Biliran is comfortably nestled between the islands of Leyte and Samar. It is one of the six provinces comprising the Eastern Visayas Region or Region VIII. The island of Biliran was originally known as Isla de Panamao. It was formerly a sub-province of Leyte but it became a regular province on May 11, 1992 after a plebiscite was conducted in accordance with R.A. 7160.


Number of municipalities and total population

          This island province is located about 123 kilometers north of Tacloban City, the regional center. Biliran is composed of eight municipalities namely: Almeria, Biliran, Cabucgayan, Caibiran, Culaba, Kawayan, Maripipi and the capital town of Naval. There are 132 barangays, of which 20 are classified as urban and 112 are rural. Biliran is represented as a lone district in the House of Representatives.


          The total land area is 555.42 square kilometers (55,542 hectares), which is only 0.18% of the Philippines’ total land area of about 300,000 sq. km., and only 2.59% of the entire Eastern Visayas. of this total area of 55,550 hectares, 33,199 hectares are considered alienable and disposable while 22,350 hectares comprise forestland.

Among the municipalities, Naval, the capital of the province, is the largest in area (107.08 sq. km.), followed by Caibiran (94.58 sq. km). The smallest is Maripipi, having an area of 31.71 sq. km.







A & D










































No. of Municipalities …………….8
No. of Barangay ………………..132
Congressional District ………… 1
Provincial Classification …………4th
Population ………………………..132,209
No. of Households …………….. 25,646
Population Density ……………...238.03 person/sq.kms.
Literacy ……………………………92.29%
Biliran is registered with the smallest population
Dialects Spoken:
Cebuano       -         57.79%
Waray-waray -         40.80%



  • Public warned vs. misleading info on cost of processing land title

    The Land Management Bureau (LMB) has urged the public to ignore and stop sharing a Facebook post claiming that P50.00 is all it takes to secure a land title, calling it “misleading and erroneous.”…


Photo Releases

DENR 8 Regional Director Atty. Crizaldy Barcelo accepts the Chairmanship of Eastern Visayas’ Regional Ecotourism Committee (REC) for a three-year term from the Department of Tourism represented by its Officer-In-Charge, Ma. Trinidad Dacuycuy.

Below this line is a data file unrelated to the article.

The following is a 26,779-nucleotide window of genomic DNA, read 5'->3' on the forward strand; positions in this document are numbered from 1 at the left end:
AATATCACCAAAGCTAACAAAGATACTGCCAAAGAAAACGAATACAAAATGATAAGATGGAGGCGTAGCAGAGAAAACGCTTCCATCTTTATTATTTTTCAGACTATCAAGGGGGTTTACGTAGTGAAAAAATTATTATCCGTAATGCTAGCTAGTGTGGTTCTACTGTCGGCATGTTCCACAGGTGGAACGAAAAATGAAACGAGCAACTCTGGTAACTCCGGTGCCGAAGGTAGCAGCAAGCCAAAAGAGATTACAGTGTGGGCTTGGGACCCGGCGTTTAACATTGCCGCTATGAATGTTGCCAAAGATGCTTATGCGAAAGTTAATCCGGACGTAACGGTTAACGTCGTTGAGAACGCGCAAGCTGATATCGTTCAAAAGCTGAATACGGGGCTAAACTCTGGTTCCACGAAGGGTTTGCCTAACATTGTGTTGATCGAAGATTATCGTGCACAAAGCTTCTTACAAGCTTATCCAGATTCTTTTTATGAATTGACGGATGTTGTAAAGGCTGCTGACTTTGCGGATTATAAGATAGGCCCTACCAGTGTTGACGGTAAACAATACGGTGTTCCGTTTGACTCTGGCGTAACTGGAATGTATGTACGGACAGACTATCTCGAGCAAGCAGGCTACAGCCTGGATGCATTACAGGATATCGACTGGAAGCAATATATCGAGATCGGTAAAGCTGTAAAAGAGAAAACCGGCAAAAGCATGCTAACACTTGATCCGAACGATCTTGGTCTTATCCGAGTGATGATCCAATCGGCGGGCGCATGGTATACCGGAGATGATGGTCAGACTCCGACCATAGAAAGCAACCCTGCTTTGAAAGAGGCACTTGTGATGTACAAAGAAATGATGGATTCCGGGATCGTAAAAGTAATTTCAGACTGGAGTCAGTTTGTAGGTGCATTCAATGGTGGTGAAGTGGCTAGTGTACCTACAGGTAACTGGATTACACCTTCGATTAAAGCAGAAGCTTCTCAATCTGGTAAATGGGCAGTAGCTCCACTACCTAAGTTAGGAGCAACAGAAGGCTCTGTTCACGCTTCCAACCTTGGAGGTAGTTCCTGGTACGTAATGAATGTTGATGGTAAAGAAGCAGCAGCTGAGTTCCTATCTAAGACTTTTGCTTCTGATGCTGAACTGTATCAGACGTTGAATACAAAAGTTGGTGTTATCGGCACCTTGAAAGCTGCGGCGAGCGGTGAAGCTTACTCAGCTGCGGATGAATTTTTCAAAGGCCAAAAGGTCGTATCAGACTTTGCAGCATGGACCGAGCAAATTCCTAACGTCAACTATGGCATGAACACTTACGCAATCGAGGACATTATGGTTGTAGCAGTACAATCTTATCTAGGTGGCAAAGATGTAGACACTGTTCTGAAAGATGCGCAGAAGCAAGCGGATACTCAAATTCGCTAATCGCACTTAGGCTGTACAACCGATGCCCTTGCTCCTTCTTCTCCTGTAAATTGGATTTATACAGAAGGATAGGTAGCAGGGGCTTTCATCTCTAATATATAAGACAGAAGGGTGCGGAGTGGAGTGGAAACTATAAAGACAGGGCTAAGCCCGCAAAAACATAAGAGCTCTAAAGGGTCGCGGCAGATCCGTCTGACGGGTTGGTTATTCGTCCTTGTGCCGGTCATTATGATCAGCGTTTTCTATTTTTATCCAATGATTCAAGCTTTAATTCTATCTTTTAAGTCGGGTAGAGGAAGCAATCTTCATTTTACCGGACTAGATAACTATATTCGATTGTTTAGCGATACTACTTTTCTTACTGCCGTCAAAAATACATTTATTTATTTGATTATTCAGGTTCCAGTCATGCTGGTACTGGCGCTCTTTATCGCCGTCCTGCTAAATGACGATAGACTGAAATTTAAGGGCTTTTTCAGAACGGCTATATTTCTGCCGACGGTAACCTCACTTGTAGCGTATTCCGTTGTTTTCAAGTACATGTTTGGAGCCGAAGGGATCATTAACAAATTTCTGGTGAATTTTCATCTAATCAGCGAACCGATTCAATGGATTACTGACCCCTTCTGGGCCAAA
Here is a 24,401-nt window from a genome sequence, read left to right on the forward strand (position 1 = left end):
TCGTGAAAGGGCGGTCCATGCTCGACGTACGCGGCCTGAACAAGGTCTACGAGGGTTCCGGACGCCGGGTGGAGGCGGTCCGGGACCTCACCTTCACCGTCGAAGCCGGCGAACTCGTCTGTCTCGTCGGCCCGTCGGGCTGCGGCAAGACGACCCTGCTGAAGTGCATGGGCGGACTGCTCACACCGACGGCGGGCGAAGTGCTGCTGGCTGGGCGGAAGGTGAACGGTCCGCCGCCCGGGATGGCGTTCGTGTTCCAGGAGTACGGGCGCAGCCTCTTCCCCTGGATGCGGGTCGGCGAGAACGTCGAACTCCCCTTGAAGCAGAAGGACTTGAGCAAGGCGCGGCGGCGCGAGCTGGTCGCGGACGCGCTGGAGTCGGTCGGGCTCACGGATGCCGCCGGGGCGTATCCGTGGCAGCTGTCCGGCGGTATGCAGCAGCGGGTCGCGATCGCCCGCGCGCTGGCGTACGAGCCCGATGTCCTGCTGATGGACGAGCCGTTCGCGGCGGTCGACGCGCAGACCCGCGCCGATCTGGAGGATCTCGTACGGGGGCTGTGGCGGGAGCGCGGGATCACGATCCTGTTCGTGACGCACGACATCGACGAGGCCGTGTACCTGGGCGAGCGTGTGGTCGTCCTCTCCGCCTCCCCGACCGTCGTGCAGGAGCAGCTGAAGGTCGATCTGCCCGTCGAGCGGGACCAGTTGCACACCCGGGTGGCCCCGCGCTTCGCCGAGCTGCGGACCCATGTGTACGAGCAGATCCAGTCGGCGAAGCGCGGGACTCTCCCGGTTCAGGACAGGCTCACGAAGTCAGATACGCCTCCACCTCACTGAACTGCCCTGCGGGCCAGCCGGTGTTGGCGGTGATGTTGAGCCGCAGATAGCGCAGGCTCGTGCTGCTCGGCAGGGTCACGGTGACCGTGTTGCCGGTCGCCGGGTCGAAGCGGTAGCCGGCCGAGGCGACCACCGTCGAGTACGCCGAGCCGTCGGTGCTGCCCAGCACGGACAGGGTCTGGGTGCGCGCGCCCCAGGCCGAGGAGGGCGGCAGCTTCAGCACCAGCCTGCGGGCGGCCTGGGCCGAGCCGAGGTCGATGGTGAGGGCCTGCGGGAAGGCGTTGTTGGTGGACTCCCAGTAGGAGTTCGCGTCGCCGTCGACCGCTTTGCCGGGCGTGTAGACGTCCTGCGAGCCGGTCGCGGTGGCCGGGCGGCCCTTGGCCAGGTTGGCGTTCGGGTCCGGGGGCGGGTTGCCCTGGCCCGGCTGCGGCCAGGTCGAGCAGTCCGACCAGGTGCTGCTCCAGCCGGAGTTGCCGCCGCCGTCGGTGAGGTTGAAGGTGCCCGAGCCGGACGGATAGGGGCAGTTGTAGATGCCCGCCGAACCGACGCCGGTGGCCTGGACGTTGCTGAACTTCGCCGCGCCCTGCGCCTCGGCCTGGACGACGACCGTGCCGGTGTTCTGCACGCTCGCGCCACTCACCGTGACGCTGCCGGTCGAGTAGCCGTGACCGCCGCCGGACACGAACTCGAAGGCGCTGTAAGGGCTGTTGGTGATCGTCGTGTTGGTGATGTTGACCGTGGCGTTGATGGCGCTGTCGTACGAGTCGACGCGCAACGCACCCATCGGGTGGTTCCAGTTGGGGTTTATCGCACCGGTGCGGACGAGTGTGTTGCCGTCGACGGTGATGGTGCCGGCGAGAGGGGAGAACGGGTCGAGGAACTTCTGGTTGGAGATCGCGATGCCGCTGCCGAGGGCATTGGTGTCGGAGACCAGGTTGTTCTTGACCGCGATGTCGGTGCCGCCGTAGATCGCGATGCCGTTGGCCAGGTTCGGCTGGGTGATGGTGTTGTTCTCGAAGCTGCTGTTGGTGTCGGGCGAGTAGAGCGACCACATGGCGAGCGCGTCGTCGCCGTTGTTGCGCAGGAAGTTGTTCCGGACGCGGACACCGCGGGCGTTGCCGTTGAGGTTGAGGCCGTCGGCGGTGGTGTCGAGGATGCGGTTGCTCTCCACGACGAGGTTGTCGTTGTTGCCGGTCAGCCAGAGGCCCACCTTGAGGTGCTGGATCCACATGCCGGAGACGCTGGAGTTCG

Scenic feature of the Cuatro Islas Protected Landscape and Seascape attract local and foreign tourists. To protect the area, the CIPLS PAMB limits its tourists to 500 per day.

Some of the retired key officials and employees of DENR pose for a picture with DENR Regional Director, Atty. Crizaldy Barcelo.

DENR 8 Regional Director Crizaldy M. Barcelo (L) presents Certificates of Recognition to partners in law enforcement for their invaluable support and contributions to environmental law enforcement operations in Eastern Visayas.

Ms. Melba Ariño (center), Land Management Officer of DENR CENRO Pambujan receives award for extending invaluable assistance to the programs of 8ID PA from DENR Secretary Roy Cimatu and Maj. Gen. Raul Farnacio, Commander, 8ID.

Tacloban City communities join this year’s #InternationalCoastalCleanUp activities. DENR Region 8, together with other government agencies and private institutions joined hands in cleaning up the coastal areas and waterways within the city.

DENR Secretary Roy Cimatu recently visited the Provincial Environment and Natural Resources Office of Samar in Catbalogan City. During his interface with DENR employees in Samar province, Secretary Cimatu laid his plans to help reduce poverty. Among these are increasing livelihood opportunities through the Enhanced National Greening Program (E-NGP), reinventing mining to ensure that the country’s mineral resources will benefit the people without compromising the environment, and promoting cacao commodity to augment the livelihood of NGP PO beneficiaries in Samar.

Other Links

office-of-the-president    official-gazette

       emb    mgb    fmb    lms    Capture2   erds